The reason for the formation of the belief must be held in good faith and should not be
     a mere pretence."
                                                     ITA Nos. 1077 to 1081/Del/2019     20


10.   The asessee submits that Hon'ble Apex Court in the case of CIT vs Kelvinator of
      India Ltd. reported in 320 ITR 561 (SC) has held that law as to reopening of
      assessment has undergone a change w.e.f. 1.4.1989 that proceedings cannot be
      initiated unless based on fresh material. The submission of assessee is that mere
      "information" is insufficient unless supported by tangible material. It is submitted
      that assumptions which are merely in the nature of suspicion cannot be the
      foundation for proceedings u/s 147 of the Act. It is submitted that, reasons
      recorded are highly vague, indefinite, far-fetched, remote and cannot by any
      standard of imagination lead to a conclusion of the escapement of income and
      they are merely presumptuous in nature.

10.1 Further to the aforesaid, it is submitted that Apart from the aforesaid, it is
     submitted that in the instant case, approval for the initiation of the proceedings has
     also been granted mechanically, and hence also initiation of the reassessment
     proceedings is bad in law. Reliance is placed on the following judgments:

      i.     Pr. CIT vs. N. C. Cables Ltd (in ITA 335/2015 order dated 11.01.2017 ), it
             was held that Section 151 of the Act clearly stipulates that the CIT (A), who is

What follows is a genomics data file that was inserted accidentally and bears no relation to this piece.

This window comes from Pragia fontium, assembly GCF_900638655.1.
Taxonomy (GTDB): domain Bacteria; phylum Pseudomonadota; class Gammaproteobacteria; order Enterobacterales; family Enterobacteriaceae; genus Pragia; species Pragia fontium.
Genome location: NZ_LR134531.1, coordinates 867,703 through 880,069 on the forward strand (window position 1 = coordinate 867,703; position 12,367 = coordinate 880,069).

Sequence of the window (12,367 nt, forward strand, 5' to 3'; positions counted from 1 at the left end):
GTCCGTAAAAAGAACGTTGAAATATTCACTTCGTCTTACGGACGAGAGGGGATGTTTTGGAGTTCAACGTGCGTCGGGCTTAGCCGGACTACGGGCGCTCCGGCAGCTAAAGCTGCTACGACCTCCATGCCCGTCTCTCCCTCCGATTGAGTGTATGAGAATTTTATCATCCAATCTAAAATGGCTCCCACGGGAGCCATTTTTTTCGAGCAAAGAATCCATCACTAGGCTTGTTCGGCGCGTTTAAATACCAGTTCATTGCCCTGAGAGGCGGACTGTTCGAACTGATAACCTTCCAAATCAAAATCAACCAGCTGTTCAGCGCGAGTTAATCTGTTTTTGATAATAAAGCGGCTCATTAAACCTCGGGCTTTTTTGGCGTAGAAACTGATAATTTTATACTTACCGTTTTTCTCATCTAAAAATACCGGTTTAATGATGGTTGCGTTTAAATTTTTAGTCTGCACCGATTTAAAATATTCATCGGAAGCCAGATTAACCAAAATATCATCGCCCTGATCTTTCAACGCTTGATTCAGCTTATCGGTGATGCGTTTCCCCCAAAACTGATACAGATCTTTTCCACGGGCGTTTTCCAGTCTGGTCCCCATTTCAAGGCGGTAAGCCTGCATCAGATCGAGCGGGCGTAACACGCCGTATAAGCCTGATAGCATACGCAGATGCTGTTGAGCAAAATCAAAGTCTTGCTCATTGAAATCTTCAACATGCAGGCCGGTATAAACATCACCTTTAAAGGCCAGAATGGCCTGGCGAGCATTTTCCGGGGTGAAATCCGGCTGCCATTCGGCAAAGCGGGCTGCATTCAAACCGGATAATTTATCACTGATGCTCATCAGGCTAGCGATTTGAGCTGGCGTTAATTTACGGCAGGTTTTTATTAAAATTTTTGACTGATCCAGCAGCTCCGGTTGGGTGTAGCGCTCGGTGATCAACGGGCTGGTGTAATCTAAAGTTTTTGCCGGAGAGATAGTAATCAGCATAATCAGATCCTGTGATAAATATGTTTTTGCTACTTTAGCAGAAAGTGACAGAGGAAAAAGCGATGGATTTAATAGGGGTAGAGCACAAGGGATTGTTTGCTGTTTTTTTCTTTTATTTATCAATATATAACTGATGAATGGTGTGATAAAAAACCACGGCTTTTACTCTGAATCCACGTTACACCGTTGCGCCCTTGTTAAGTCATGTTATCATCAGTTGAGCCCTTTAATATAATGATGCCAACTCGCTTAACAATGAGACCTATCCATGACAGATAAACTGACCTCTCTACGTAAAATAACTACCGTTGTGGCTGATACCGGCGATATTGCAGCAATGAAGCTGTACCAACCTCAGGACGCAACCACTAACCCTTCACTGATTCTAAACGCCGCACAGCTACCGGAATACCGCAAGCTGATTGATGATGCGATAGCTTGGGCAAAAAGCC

the competent authority to authorize the reassessment notice, has to apply
             his mind and form an opinion. The mere appending of the expression
             `approved' says nothing. It is not as if the CIT (A) has to record elaborate
             reasons for agreeing with the noting put up. At the same time, satisfaction
             has to be recorded of the given case which can be reflected in the briefest
             possible manner. In the present case, the exercise appears to have been
             ritualistic and formal rather than meaningful, which is the rationale for the
             safeguard of an approval by a higher ranking officer.
      ii.    Central India Electric Supply Co. Ltd. vs ITO and Anr. 333 ITR 237
             HC (Delhi): Merely affixing a `yes' stamp and signing underneath suggested
             that the decision was taken by the Board in a mechanical manner as such, the
             same was not a sufficient compliance under section 151 of the Act.
      iii.   Union of India v. M.L. Capoor and Ors., AIR 1974 SC 87
      iv.    German Remedies Ltd vs. Dy. CIT (2006) 287 ITR 494 (Bom).
      v.     ITO v. Direct Sales (P) Ltd. ITAT (Delhi) [2015]: Merely stating
             "Approved" is not sufficient sanction of CIT and renders reopening void.
             Commissioner has to apply mind and due diligence before according sanction
             to the reasons recorded by the AO.
      vi.    ShriAmarlal Bajaj Vs.The ACIT (I.T.A. No.611/Mum/2004 dated
             24.07.2013): Commissioner has simply put "approved" and signed the
             report thereby giving sanction to the AO.
      vii.   While according sanction, the Joint Commissioner, Income Tax has only
             recorded so "Yes, I am satisfied" is not a proper satisfaction (CIT vs. S.
             Goyanka Lime & Chemical Ltd. ­ (2015) 64 taxmann.com 313 (SC) ).
                                                     ITA Nos. 1077 to 1081/Del/2019     21


            In view of the aforesaid, it is submitted that reopening of the
      assessment is unsustainable in law.



11.   It is further submitted that though in the reasons to believe, the learned AO
      has formed a reasons to believe that appellant has made undisclosed
      investment in the purchase of the shares, however while framing the
      assessment, when it was found that there is no tangible material to come to a
      conclusion that appellant has made any undisclosed investment in the
      purchase of the shares, as such, learned AO made the addition by invoking
      section 56(2)(vii) of the Act which provision is also inapplicable to the facts
      and circumstances of the case.